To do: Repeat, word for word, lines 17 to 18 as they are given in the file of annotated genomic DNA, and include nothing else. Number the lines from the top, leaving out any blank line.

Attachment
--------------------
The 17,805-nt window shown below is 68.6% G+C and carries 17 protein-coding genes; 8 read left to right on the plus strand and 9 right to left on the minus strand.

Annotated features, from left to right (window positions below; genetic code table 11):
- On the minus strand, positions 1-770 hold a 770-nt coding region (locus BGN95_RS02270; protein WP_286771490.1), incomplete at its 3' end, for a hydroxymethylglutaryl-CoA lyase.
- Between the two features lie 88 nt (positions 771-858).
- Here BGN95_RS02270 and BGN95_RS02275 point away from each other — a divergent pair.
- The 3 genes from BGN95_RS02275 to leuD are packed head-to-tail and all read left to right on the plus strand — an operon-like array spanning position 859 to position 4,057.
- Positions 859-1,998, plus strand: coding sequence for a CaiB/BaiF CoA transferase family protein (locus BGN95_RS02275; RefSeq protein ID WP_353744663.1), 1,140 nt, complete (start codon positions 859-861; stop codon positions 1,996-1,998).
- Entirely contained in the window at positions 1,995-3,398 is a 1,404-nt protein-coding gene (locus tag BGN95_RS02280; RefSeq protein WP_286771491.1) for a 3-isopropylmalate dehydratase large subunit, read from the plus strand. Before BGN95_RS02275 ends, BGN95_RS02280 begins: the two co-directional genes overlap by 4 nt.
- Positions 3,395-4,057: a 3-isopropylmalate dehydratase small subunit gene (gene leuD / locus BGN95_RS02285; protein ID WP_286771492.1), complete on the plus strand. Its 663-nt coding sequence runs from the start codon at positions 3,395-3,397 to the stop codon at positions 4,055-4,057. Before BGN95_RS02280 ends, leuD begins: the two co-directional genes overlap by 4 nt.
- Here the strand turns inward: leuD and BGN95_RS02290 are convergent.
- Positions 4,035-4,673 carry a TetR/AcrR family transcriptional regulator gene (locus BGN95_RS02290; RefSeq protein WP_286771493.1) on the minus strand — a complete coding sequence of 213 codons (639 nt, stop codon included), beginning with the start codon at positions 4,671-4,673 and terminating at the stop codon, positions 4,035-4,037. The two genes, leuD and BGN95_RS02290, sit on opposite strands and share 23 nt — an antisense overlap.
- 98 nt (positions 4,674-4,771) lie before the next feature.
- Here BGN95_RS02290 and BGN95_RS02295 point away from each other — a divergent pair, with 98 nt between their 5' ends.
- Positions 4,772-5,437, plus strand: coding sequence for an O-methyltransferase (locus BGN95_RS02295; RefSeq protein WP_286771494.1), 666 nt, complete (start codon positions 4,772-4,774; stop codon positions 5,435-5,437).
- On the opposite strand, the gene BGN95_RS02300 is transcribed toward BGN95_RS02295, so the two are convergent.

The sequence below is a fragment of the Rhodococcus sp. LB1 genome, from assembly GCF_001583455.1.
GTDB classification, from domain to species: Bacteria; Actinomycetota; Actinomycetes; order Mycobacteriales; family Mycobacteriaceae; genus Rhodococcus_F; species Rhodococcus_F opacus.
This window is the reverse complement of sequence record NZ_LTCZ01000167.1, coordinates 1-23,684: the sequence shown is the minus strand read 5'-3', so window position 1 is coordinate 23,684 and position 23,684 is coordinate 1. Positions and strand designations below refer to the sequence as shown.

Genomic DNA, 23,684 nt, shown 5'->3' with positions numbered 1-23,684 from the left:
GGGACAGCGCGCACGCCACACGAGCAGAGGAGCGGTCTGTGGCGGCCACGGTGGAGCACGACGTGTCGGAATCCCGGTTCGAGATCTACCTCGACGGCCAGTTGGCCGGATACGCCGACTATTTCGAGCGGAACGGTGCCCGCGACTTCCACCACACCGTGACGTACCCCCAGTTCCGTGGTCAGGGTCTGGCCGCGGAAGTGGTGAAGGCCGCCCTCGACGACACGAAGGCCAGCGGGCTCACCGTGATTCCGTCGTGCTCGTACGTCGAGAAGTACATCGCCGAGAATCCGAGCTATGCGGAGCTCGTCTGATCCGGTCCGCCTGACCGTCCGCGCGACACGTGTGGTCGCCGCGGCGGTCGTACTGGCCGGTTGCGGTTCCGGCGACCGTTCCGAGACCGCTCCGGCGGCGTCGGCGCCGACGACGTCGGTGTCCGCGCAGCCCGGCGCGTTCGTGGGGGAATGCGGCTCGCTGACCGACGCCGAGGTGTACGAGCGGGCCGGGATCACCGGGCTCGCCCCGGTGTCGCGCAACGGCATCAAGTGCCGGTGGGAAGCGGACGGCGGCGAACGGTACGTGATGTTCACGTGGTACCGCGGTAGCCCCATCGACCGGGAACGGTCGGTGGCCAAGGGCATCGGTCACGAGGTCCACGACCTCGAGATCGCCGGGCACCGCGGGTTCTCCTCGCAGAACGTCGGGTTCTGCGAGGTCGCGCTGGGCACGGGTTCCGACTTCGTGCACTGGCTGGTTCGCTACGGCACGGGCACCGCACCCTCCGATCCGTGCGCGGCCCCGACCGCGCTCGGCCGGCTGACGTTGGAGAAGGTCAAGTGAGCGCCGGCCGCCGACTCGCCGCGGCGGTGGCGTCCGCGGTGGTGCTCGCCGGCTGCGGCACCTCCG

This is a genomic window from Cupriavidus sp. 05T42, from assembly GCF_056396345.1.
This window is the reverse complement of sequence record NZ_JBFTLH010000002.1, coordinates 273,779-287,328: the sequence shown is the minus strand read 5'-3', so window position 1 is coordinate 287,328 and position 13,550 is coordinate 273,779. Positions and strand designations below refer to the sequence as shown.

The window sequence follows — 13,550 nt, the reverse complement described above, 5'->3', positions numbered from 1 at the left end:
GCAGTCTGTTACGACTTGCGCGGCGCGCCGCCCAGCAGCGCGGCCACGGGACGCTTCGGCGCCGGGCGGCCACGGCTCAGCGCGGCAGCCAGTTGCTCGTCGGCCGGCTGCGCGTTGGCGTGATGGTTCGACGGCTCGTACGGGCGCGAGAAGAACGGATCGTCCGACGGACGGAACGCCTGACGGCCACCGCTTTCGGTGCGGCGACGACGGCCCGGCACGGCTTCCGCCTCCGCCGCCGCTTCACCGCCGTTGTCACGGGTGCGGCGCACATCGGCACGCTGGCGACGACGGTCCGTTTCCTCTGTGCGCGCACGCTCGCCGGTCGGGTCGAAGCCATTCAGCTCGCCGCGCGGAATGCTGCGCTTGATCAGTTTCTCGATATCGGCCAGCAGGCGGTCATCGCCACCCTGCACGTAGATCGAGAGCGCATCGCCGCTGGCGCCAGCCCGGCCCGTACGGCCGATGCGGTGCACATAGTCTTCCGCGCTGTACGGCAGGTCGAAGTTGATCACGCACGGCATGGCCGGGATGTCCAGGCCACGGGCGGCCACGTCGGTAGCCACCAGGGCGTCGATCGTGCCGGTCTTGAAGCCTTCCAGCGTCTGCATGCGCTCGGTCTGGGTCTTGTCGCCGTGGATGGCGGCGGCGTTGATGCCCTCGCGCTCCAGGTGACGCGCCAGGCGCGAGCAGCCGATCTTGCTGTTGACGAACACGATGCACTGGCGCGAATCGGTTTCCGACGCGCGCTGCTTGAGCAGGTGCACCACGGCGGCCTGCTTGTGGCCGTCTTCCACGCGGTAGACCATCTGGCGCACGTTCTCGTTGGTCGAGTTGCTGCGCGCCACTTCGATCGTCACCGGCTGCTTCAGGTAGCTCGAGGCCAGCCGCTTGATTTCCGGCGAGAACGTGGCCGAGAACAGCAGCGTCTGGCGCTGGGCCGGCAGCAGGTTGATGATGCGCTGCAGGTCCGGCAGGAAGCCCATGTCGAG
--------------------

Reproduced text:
GTDB classification, from domain to species: Bacteria; Actinomycetota; Actinomycetes; order Mycobacteriales; family Mycobacteriaceae; genus Rhodococcus_F; species Rhodococcus_F opacus.
This window is the reverse complement of sequence record NZ_LTCZ01000167.1, coordinates 1-23,684: the sequence shown is the minus strand read 5'-3', so window position 1 is coordinate 23,684 and position 23,684 is coordinate 1. Positions and strand designations below refer to the sequence as shown.